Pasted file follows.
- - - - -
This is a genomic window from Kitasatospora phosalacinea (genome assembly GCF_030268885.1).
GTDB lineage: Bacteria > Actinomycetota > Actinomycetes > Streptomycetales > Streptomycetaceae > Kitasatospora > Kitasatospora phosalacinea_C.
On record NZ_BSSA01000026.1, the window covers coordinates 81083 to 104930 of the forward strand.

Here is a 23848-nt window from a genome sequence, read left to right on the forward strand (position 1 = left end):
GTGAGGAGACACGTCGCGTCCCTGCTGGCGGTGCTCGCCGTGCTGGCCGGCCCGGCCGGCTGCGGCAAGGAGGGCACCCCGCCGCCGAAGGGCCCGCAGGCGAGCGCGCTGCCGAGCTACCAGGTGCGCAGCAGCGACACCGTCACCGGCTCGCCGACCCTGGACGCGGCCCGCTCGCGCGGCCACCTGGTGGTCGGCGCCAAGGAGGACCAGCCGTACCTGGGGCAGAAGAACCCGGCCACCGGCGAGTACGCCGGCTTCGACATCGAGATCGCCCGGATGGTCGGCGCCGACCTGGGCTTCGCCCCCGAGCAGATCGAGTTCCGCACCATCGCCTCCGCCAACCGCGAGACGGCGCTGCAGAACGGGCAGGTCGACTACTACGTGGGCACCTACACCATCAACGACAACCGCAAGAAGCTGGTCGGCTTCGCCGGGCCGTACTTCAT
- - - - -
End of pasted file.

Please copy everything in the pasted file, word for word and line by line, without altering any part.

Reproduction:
This is a genomic window from Kitasatospora phosalacinea (genome assembly GCF_030268885.1).
GTDB lineage: Bacteria > Actinomycetota > Actinomycetes > Streptomycetales > Streptomycetaceae > Kitasatospora > Kitasatospora phosalacinea_C.
On record NZ_BSSA01000026.1, the window covers coordinates 81083 to 104930 of the forward strand.

Here is a 23848-nt window from a genome sequence, read left to right on the forward strand (position 1 = left end):
GTGAGGAGACACGTCGCGTCCCTGCTGGCGGTGCTCGCCGTGCTGGCCGGCCCGGCCGGCTGCGGCAAGGAGGGCACCCCGCCGCCGAAGGGCCCGCAGGCGAGCGCGCTGCCGAGCTACCAGGTGCGCAGCAGCGACACCGTCACCGGCTCGCCGACCCTGGACGCGGCCCGCTCGCGCGGCCACCTGGTGGTCGGCGCCAAGGAGGACCAGCCGTACCTGGGGCAGAAGAACCCGGCCACCGGCGAGTACGCCGGCTTCGACATCGAGATCGCCCGGATGGTCGGCGCCGACCTGGGCTTCGCCCCCGAGCAGATCGAGTTCCGCACCATCGCCTCCGCCAACCGCGAGACGGCGCTGCAGAACGGGCAGGTCGACTACTACGTGGGCACCTACACCATCAACGACAACCGCAAGAAGCTGGTCGGCTTCGCCGGGCCGTACTTCAT